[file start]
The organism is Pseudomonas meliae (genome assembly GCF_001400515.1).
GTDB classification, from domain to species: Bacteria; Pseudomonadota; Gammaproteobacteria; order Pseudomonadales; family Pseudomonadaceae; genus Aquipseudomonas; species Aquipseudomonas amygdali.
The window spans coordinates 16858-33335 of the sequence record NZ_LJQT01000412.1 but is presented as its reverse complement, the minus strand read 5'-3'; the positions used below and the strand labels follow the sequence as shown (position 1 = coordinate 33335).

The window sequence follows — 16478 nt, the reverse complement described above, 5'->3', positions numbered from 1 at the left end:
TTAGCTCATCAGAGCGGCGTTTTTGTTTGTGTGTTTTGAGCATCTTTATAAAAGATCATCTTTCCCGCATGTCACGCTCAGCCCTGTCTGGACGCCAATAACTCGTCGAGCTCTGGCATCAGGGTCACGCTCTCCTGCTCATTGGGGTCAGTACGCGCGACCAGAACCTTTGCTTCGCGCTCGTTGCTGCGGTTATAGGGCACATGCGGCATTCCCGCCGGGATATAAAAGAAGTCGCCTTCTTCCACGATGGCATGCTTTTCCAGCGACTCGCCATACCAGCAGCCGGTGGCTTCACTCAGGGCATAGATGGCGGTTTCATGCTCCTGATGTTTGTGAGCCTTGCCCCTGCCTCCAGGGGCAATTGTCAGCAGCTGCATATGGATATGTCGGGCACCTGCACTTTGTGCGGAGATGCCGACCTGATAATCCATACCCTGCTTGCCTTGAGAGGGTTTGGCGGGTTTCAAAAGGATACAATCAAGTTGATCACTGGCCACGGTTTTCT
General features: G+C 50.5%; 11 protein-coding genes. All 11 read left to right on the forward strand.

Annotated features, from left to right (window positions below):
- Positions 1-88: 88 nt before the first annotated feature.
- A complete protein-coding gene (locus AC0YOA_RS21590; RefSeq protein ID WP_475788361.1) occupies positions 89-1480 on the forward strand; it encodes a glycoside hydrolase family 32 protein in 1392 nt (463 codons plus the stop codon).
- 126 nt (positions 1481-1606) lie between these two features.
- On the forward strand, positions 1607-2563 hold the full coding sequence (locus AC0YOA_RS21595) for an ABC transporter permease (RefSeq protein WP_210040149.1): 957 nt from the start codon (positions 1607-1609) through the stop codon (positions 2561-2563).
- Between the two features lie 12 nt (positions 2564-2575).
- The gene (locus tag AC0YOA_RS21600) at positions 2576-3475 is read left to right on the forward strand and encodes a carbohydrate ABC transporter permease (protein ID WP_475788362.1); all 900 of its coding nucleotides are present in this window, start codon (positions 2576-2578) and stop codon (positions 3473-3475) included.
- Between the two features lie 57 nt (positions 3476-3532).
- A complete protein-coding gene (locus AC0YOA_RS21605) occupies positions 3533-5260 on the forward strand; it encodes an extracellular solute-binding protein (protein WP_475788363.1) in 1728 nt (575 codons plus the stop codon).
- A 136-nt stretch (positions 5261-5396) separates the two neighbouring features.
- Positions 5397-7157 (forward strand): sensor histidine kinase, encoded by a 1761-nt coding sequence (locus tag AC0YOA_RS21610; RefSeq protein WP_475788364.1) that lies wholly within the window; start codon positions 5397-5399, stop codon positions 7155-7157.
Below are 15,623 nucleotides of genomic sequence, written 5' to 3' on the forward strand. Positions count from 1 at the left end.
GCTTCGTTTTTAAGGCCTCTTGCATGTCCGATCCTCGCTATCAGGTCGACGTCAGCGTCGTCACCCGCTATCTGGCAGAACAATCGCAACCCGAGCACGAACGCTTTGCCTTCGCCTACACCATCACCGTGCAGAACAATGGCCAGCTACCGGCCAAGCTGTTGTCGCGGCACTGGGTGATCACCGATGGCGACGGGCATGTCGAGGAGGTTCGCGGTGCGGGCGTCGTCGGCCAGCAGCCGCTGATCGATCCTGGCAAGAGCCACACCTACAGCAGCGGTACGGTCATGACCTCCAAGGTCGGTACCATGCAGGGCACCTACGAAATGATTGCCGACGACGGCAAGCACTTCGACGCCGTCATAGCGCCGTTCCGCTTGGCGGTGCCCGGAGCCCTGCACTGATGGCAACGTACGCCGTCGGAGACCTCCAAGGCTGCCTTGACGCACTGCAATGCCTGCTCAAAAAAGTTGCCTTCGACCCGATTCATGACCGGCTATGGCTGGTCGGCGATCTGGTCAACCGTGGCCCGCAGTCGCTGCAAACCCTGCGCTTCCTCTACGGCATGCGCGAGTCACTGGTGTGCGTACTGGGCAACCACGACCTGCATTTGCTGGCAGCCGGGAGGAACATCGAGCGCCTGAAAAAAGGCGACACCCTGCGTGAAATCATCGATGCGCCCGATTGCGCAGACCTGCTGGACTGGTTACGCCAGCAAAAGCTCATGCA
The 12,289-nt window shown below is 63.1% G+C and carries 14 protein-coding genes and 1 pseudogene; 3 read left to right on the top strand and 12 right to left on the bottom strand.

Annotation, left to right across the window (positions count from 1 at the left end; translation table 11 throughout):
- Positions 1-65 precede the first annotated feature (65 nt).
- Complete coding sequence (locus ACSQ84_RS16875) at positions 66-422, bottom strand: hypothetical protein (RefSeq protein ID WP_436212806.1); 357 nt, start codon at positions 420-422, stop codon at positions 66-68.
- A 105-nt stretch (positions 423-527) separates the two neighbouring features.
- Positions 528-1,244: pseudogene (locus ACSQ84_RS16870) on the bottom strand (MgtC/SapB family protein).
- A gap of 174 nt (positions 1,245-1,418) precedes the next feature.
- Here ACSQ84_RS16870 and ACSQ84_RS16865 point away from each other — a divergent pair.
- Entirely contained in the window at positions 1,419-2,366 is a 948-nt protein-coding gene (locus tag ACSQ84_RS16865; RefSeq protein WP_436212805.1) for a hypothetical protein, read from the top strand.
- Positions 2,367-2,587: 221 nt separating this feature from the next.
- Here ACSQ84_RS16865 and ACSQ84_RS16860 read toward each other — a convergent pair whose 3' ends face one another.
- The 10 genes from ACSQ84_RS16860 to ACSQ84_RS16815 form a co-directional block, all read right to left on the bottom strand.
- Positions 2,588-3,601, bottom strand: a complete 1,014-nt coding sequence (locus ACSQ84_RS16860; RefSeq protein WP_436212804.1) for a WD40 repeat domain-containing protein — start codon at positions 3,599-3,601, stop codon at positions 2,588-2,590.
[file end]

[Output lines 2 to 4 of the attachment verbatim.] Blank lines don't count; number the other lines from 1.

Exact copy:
GTDB classification, from domain to species: Bacteria; Pseudomonadota; Gammaproteobacteria; order Pseudomonadales; family Pseudomonadaceae; genus Aquipseudomonas; species Aquipseudomonas amygdali.
The window spans coordinates 16858-33335 of the sequence record NZ_LJQT01000412.1 but is presented as its reverse complement, the minus strand read 5'-3'; the positions used below and the strand labels follow the sequence as shown (position 1 = coordinate 33335).

The window sequence follows — 16478 nt, the reverse complement described above, 5'->3', positions numbered from 1 at the left end: